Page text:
Congress. The fund was set up decades ago for nuclear decommissioning.
Britain never did this so cleanups are now all the gov't's responsibility.
This is an important point. Every aspect, bar none, of the nuclear fuel
cycle is not only regulated but paid for by the industry (much recovered
through this small part of the customers electric bill). Only the
nuclear industry is responsible for all clean up, oversight, disposal
and consequences of it's waste. No fossil fuel is required to do this.
In other words, the deaths and health care of hundreds or thousands of
people caused by environmental damage and long term consequences of
burning of fossil fuel is no longer the responsibility of the utilities
and fossil fuel companies once the pollution leaves the plant. Not a
dime unless they exceed limits. Soot and micro-partials are not limited,
so they are not even regulated except in local cases.
So, all the soot put into the air, the radiation and mercury put into
the environment from coal, all the hundreds of millions of tons of
carbon blown into the atmosphere, not a word, by anyone really. Now, I
know you are not for this and don't approve. But try to see my side of
this. I think nuclear energy is cheaper, safer and overall more human
friendly than fossil. But when we hear "cost comparisons" everything I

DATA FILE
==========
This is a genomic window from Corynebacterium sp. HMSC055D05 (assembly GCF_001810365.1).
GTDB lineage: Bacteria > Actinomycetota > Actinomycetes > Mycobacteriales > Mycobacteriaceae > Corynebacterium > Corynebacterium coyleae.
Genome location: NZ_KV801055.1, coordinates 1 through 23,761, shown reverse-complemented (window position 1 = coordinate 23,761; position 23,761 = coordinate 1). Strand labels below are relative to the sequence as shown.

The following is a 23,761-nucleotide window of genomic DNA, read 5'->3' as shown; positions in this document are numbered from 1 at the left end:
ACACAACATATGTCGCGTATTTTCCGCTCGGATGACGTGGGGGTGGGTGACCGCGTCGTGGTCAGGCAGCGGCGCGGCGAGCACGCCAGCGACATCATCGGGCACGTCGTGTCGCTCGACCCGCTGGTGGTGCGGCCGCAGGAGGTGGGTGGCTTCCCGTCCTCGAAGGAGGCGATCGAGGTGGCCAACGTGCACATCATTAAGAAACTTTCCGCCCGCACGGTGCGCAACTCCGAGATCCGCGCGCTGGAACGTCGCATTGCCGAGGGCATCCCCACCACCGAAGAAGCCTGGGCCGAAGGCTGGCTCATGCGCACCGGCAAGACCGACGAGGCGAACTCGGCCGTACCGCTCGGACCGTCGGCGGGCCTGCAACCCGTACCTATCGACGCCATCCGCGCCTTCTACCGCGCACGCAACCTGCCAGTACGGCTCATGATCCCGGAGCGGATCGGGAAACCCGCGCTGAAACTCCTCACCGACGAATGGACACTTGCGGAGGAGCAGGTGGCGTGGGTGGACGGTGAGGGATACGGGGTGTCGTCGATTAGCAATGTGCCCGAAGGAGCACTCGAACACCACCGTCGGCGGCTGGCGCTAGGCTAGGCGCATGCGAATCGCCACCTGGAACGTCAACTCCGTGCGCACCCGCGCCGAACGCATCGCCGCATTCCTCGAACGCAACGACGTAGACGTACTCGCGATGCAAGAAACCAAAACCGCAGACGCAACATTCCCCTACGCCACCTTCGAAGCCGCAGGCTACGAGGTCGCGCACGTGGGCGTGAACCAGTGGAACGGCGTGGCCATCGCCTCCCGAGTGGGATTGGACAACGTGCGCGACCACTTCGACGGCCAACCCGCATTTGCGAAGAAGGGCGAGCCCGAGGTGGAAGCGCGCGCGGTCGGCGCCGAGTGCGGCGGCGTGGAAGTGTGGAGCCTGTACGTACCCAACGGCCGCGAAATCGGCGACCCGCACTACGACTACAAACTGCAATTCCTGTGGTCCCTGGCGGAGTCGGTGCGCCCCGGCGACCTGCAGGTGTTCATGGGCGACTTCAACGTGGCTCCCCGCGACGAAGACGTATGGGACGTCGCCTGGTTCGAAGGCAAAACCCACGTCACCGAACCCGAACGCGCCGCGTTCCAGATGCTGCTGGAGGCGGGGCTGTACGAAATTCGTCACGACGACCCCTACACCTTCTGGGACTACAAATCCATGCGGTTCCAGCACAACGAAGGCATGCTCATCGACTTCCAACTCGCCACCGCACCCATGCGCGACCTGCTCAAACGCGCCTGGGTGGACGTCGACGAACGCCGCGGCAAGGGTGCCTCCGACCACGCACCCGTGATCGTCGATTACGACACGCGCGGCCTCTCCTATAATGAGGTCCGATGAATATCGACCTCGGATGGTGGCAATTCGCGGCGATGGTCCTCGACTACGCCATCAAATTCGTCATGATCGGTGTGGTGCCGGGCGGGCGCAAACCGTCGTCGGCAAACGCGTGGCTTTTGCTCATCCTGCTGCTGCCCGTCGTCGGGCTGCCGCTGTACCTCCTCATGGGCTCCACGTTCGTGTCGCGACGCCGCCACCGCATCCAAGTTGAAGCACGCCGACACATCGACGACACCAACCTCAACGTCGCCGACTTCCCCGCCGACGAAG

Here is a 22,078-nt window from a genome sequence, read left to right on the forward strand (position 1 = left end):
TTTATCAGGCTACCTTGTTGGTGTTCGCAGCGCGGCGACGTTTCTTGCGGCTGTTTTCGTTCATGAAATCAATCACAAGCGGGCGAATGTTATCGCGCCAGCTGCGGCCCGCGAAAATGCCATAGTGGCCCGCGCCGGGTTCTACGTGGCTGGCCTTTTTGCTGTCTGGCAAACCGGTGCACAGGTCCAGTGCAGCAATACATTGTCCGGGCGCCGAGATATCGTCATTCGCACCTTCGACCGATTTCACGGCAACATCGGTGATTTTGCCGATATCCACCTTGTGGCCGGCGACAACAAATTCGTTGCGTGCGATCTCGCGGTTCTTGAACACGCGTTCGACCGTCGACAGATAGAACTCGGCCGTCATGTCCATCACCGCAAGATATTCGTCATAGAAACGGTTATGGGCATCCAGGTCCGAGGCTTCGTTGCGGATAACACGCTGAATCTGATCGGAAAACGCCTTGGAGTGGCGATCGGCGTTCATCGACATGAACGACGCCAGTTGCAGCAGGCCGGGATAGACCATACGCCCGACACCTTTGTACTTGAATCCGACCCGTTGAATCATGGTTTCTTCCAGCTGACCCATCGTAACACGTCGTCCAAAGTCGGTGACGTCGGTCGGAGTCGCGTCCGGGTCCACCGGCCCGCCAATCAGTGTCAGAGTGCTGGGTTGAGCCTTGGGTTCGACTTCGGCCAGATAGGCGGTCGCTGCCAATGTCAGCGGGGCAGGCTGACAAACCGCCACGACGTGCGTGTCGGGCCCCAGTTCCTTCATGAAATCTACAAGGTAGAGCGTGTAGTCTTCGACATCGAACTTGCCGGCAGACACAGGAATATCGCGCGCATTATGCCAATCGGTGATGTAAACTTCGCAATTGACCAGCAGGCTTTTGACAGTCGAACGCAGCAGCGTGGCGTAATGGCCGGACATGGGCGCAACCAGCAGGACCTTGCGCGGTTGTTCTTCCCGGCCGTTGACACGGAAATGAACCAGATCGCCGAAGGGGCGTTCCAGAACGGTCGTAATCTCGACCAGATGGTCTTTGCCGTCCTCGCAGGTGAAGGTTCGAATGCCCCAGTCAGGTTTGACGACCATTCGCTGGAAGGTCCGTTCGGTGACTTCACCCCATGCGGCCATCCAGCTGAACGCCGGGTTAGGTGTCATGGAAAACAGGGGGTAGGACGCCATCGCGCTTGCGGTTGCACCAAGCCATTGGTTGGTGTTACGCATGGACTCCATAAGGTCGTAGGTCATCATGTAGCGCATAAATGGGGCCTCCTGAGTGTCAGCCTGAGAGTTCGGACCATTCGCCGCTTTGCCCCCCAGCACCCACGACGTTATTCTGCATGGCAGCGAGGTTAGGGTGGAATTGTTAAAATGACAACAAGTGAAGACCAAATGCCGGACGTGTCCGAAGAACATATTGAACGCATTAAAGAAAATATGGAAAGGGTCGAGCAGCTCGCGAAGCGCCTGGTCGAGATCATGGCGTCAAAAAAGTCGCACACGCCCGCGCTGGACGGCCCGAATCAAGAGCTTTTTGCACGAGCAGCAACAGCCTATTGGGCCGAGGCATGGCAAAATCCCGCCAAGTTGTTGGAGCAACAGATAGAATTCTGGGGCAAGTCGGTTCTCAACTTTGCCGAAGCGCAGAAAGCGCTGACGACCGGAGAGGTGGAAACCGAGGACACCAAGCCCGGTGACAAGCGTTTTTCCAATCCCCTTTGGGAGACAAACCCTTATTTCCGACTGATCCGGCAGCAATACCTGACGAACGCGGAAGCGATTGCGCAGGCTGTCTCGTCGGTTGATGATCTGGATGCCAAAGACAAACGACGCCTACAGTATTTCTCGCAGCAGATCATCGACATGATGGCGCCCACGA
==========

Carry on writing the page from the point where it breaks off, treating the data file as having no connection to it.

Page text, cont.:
mentioned about nuclear is considered in the life-cycle of the
technology, NONE of this is included in the life-cycle costs of fossil.
This is why these studies are somewhat (meaning a LOT) slanted. Coal ash
is so radioactive that the Chinese have set up a pilot plant to mine the
damn stuff! Scares me. How about you?
I find this very disconcerting that environmentalists of the
anti-nuclear persuasion scream about a few hundred gallons of water
dumped into the Sea of Japan with a radioactive count of about 12
glasses of orange juice, yet 100,000's of thousands of people are dying
right now and generally, not a peep.
Right now, ALL sources of power, with exception of solar, come in either
at general wholesale prices or slightly below it, in other words, I can
prove that some nuclear might come in at, say, $60.00 a megawatt hour,
or, not to hard to find, unsubsidized wind (which all of it is in the US
via tax breaks, like the proposed tax breaks for new nuclear) comes in
the same or higher. I can find nuclear coming in at $17.00 a megawatt
hour because that is what it actually costs the nuclear industry in the
US to break even right now according their own operating and maintenance
balance sheets. I can explain what appears to be a very low number in
another post if you want and why nuclear in the US, right now, is the
cheapest base load power source out there.
All that aside, none of the economics of, say, Wind or Nuclear or even
some Gas would bankrupt society, not really. So, I would argue that
society ought to be building a lot more NPPs, by a factor of about 10,
in the US. They should just build them, and, my preference, for the
state to operate them. The US needs about 600 not the small number of
104 it has now.
The arguments that *most* environmentalists give for solar and wind:
that we HAVE TO pay higher costs for these energy sources because *we
simply need to!*, on a certain level is true. Society has to make this
choice, regardless of the finances, I just think we would be far better
off if we built nuclear against what is arguable the limited value of
solar and wind.
Nuclear exist because the gov'ts want it. You state this. True. They
want it because it is reliable, cheap and it meets ALL their carbon
limitation needs. Nothing else does. It's just common sense.